[Rd] Re: Variable lables (was Re: [R] Reading SAS version 8 data into
Sat, 25 Aug 2001 09:42:34 -0400
I too would like to see labels be more a part of R.
In Hmisc I allow labels to be any length but plotting
and table making functions have options to abbreviate()
them or use variable names instead of labels.
I think your code is more complex that is really needed.
The problem with defaulting to deparse(...) is that
multiple function pass-throughs return the wrong result:
> f <- function(w)getlabel(w)
> g <- function(z)f(z)
So I don't see a large role for the deparse(...) method.
The Hmisc library already defines label<- so if you
are willing to use another name for your version that
would prevent confusion from users of Hmisc.
The problem of labels being retained after you do
arithmetic on the variable is a real one, and one
I've put up with for a long time with S-Plus. It would
be nice if R could prevent that but that is getting tricky.
What I've wanted more generally is the ability for the
user to specify a vector of attribute names in options()
that would be preserved upon subsetting. That way I
wouldn't have to go to trouble to write local versions
of [.factor, etc. that carry the 'label' attribute.
Im my usage, 'label's are always logically carried
forward for subsetting.
"Warnes, Gregory R" wrote:
> [Moved from R-help]
> > From: email@example.com [mailto:firstname.lastname@example.org]
> > I store variable labels as "label" attributes of vectors
> > and use then in various plotting functions as well as the
> > describe() function.
> I would like to see general support for label attributes in the R plotting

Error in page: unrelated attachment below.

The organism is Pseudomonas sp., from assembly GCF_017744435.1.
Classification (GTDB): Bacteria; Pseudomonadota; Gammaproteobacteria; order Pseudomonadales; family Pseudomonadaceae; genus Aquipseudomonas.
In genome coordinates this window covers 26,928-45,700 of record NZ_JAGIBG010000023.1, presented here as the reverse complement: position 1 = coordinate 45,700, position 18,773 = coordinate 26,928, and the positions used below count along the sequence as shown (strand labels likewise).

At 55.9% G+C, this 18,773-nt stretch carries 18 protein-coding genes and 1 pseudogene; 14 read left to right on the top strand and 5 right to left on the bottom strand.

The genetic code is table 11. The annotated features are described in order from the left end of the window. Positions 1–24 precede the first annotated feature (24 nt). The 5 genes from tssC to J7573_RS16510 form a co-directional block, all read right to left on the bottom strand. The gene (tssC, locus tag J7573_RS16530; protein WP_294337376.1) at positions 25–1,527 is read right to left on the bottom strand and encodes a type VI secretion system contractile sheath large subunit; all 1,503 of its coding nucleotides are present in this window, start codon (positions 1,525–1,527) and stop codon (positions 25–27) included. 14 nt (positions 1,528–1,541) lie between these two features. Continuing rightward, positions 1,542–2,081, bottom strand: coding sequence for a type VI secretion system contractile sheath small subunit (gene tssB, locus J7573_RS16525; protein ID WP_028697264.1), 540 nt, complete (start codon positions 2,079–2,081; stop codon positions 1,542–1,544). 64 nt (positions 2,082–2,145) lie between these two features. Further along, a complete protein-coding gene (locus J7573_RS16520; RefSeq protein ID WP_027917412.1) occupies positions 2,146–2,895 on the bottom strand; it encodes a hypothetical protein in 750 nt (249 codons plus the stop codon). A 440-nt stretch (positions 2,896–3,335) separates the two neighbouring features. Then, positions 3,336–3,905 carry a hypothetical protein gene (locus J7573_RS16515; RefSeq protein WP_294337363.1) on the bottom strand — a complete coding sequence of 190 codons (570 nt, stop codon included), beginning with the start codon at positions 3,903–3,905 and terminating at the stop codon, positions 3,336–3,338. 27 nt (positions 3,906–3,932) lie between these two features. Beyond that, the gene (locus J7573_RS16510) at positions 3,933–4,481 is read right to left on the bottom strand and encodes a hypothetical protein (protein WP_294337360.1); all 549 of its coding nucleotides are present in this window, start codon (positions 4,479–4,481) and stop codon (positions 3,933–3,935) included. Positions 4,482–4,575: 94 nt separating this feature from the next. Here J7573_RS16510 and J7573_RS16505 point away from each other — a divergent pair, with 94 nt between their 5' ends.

> and modeling functions. One possible way of implementing this is to create
> a replacement for the standard "deparse(substitute(blah))" idiom. This
> function, getlabel(), checks for a label attribute and returns that if
> present. Otherwise it returns the variable's name as a string.
> Here's some code I've put together:
> label <- function(x) attr(x,"label")
> "label<-" <- function(x, value )
> m <- match.call()
> m[] <- as.name("attr<-")
> m$value <- NULL
> m$which <- "label"
> m$value <- value
> getlabel <- function(x)
> tmp <- attr(x,"label")
> if(is.null(tmp) || tmp=="")
> m <- match.call()
> m[] <- as.name('substitute')
> tmp <- deparse(eval(m,envir=parent.frame()))
> I've done some testing, and getlabel seems to work fine as a substitute for
> "deparse(subsitute(x))" in the plot commands.
> There are a couple of problems. First, attributes are carried along in
> sometime unexpected ways. For example, attributes are carried along by all
> of the arethmetic operations I tried:
> > x <- rnorm(1)
> > label(x) <- "x label"
> > sqrt(x)
>  0.8888801
>  "x label"
> > x+1
>  1.8888801
>  "x label"
> Ideally, performing an operation the creates a new variable should mask off
> the label attribute (what about other attributes?). I recognize that this
> would require changes to R. Would this be a big task?
> Second, unless one bounds the length of the labels, it can get pretty messy
> to use them in some places, (eg the coefficients table reported by
> print.summary). I can see a couple of solutions for this problem. A)
> Truncate labels when necessary. B) Have 2 attributes--One short 'label'
> that has a fixed length (say 30 characters), and one long 'description' that
> can has no length limit. C) Continue to use the variable name given in the
> call for places where length is a problem, but show a translation between
> the variable name and the label somewhere else as part of the output.
> Except for the problem of the label attribute getting 'carried along' when
> it is not desirable, I think that it would be straightforward and 'backwards
> compatible' to add general support for variable labels.
> I am willing to submit patches for functions that I regularly use. Would
> others be willing to contribute? Would the patches be accepted?
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Frank E Harrell Jr Prof. of Biostatistics & Statistics
Div. of Biostatistics & Epidem. Dept. of Health Evaluation Sciences
U. Virginia School of Medicine http://hesweb1.med.virginia.edu/biostat
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